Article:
Thirty-one people have been killed and more than 7,000 arrested in weeks of political unrest in Bangladesh, as the country’s opposition mounts mass protests demanding fresh parliamentary elections.
The dead were mainly killed by arson attacks on buses and cars, police said. The two most recent victims, who died of their injuries in hospital Thursday, were victims of bomb blasts.
The opposition Bangladesh Nationalist Party (BNP), along with 19 allied parties, called for general strikes and a nationwide blockade on road, rail and river transport on January 5, the first anniversary of disputed elections.
The BNP and its allies boycotted those elections, with BNP leader and former Prime Minister Khaleda Zia arguing they would have been rigged by the government, and refusing to participate unless they were conducted under a neutral caretaker administration.
Her arch rival, Prime Minister Sheikh Hasina of the Awami League, refused to concede to the demands and coasted to victory. More than half of the parliament’s 300 seats went uncontested.
Voting was conducted under neutral caretaker governments in Bangladesh from 1991 until 2010, when the system was scrapped by the governing Awami League.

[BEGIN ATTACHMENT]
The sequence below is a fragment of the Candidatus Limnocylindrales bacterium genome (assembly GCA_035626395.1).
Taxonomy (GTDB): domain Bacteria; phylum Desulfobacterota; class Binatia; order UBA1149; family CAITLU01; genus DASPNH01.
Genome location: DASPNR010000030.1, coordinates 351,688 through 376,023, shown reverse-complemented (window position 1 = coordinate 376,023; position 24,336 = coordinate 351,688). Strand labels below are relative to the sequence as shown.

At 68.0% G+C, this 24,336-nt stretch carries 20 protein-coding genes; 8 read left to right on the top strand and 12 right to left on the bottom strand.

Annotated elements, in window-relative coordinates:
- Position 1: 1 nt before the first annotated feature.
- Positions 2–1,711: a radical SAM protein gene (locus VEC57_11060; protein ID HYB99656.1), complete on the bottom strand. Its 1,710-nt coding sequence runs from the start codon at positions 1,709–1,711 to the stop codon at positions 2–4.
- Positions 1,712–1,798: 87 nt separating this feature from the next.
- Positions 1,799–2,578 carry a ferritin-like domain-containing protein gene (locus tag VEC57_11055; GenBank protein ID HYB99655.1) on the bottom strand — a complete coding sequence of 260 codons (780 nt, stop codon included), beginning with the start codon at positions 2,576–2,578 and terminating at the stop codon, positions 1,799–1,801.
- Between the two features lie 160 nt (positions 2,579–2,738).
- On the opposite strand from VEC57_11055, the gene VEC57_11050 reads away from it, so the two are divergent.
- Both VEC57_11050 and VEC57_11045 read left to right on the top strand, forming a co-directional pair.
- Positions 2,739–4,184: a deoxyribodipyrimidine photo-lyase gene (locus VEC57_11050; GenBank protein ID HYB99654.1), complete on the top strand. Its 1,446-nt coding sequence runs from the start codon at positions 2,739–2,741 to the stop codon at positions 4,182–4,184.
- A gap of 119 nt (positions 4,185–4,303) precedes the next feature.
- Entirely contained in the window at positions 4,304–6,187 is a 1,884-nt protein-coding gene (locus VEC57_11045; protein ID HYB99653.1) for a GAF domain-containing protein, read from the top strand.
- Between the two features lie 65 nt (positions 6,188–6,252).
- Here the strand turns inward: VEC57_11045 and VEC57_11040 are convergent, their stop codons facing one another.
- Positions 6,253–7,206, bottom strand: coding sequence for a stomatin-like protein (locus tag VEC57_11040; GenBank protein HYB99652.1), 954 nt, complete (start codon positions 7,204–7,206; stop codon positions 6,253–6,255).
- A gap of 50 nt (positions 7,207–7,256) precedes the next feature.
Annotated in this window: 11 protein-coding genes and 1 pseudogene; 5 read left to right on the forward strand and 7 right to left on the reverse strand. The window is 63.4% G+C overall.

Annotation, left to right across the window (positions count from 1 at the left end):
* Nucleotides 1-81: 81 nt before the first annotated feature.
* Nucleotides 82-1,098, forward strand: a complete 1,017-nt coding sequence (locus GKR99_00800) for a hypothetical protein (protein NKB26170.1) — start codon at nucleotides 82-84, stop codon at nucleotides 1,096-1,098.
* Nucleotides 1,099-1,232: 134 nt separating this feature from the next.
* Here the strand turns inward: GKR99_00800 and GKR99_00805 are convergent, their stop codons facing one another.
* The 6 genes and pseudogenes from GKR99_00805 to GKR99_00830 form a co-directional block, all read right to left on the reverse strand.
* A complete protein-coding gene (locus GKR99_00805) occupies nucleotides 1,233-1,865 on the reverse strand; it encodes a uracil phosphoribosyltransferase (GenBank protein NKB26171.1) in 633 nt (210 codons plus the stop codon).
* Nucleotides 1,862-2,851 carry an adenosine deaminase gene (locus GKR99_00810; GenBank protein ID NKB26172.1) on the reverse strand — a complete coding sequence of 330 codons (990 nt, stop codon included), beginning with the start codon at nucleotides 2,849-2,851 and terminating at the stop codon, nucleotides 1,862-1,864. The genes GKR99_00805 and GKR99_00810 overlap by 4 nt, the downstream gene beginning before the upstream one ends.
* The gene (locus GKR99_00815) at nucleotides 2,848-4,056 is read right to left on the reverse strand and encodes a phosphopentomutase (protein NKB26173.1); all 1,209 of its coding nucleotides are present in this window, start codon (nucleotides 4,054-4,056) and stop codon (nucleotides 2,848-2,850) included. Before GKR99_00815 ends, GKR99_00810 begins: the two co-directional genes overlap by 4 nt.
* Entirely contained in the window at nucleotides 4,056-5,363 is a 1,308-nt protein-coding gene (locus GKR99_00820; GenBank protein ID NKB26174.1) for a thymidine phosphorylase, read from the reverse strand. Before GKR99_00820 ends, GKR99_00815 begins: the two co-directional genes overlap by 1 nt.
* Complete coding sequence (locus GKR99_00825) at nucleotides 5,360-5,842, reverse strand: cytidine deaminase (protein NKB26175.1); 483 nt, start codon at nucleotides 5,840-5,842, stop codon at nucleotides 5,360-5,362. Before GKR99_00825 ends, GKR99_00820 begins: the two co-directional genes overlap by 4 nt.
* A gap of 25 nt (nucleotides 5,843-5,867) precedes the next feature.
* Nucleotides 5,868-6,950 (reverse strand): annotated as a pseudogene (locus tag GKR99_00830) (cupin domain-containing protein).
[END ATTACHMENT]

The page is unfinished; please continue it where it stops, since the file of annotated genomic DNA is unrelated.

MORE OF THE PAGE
Communications Minister Obaidul Quader said Wednesday that at least seven drivers and their assistants on public transport were among those killed in the renewed violence, which has seen 200 buses torched in recent weeks.
The government has also blocked Viber, WhatsApp and other messaging apps, which it says are being used to coordinate the protests.
Industry Minister Amir Hossain Amu, who heads a government committee on law and order, said security forces have detained some 7,015 people in recent weeks, who are still being held. BNP Secretary General Mirza Fakhrul Islam Alamgir is among those arrested.
The BNP claims the true number under arrest is higher.
The government is offering a reward of 100,000 taka ($1,300) for information leading to the arrest of any of those behind the attacks, Amu said.
Bangladesh politics has been dominated by Zia and Hasina for decades, with both enjoying multiple stints in power.
Hasina, the daughter of Bangladesh’s first President Sheikh Mujibur Rahman, was first elected prime minister in 1996, while Zia, widow of assassinated President Ziaur Rahman, first became PM in 1991.
Hasina has blamed Zia for the violence and accused the opposition of trying to foment chaos, while Zia has denied her party is responsible, saying the violence is the work of the government.
Both Zia and Hasina have frequently called for mass protests while in opposition. Both their parties had planned rallies on the January 5 anniversary of the 2014 election. After police banned the rallies, the opposition proceeded.
Zia was confined to her office by police at the beginning of the protests, which the government said was for her own security. She has since been released.